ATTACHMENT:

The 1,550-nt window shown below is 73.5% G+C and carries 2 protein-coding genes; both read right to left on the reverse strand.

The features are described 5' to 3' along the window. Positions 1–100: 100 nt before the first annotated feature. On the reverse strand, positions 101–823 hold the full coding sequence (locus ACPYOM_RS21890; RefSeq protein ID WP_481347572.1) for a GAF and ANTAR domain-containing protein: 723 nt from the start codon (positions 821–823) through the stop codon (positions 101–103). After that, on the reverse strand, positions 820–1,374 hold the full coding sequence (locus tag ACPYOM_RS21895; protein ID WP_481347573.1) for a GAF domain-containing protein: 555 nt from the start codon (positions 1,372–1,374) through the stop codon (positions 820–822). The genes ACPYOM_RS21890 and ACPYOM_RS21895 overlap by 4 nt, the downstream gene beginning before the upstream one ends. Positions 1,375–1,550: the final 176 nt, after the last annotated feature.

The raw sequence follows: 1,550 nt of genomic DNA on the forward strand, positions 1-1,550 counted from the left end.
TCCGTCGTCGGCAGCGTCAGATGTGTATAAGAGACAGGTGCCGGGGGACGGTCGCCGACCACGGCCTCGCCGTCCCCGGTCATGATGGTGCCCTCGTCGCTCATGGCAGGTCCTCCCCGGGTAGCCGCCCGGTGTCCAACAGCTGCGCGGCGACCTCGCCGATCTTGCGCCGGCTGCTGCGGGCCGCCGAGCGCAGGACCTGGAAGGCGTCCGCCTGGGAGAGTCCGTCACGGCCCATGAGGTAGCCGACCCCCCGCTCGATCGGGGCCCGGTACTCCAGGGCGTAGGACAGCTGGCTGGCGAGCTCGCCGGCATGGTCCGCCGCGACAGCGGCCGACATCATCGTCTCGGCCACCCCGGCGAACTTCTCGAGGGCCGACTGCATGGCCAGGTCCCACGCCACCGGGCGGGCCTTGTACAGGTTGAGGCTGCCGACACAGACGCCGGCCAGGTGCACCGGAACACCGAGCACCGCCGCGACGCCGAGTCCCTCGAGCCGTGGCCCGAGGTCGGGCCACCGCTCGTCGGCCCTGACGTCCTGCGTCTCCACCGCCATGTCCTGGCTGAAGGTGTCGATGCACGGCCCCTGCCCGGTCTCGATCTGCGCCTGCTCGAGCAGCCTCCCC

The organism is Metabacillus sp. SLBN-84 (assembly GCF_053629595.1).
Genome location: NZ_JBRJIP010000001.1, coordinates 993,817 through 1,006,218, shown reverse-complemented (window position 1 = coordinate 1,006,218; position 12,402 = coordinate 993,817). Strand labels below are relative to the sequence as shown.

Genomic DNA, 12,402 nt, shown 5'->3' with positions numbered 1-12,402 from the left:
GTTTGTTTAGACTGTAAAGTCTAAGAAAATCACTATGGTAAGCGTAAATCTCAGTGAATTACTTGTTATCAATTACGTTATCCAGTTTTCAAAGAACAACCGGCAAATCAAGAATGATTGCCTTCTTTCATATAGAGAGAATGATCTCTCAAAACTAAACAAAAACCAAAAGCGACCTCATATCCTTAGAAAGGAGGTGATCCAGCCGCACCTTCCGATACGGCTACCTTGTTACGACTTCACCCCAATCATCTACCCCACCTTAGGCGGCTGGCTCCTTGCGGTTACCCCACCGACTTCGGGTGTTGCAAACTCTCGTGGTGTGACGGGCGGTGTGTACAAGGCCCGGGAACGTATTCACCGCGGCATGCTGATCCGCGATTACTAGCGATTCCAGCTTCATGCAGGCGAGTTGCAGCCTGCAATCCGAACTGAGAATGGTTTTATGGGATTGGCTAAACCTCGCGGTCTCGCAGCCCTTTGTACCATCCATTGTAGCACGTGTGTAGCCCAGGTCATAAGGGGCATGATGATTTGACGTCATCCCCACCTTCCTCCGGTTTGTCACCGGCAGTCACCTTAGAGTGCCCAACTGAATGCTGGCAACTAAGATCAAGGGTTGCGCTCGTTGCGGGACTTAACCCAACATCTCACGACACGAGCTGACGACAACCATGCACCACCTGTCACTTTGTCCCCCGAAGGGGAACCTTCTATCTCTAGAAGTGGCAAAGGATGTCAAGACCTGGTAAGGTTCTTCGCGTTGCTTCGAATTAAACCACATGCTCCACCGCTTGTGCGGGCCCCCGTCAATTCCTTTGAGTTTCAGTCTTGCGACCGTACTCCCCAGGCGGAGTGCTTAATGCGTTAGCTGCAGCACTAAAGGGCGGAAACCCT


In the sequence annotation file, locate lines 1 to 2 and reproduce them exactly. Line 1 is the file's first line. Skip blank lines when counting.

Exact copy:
The 1,550-nt window shown below is 73.5% G+C and carries 2 protein-coding genes; both read right to left on the reverse strand.

The features are described 5' to 3' along the window. Positions 1–100: 100 nt before the first annotated feature. On the reverse strand, positions 101–823 hold the full coding sequence (locus ACPYOM_RS21890; RefSeq protein ID WP_481347572.1) for a GAF and ANTAR domain-containing protein: 723 nt from the start codon (positions 821–823) through the stop codon (positions 101–103). After that, on the reverse strand, positions 820–1,374 hold the full coding sequence (locus tag ACPYOM_RS21895; protein ID WP_481347573.1) for a GAF domain-containing protein: 555 nt from the start codon (positions 1,372–1,374) through the stop codon (positions 820–822). The genes ACPYOM_RS21890 and ACPYOM_RS21895 overlap by 4 nt, the downstream gene beginning before the upstream one ends. Positions 1,375–1,550: the final 176 nt, after the last annotated feature.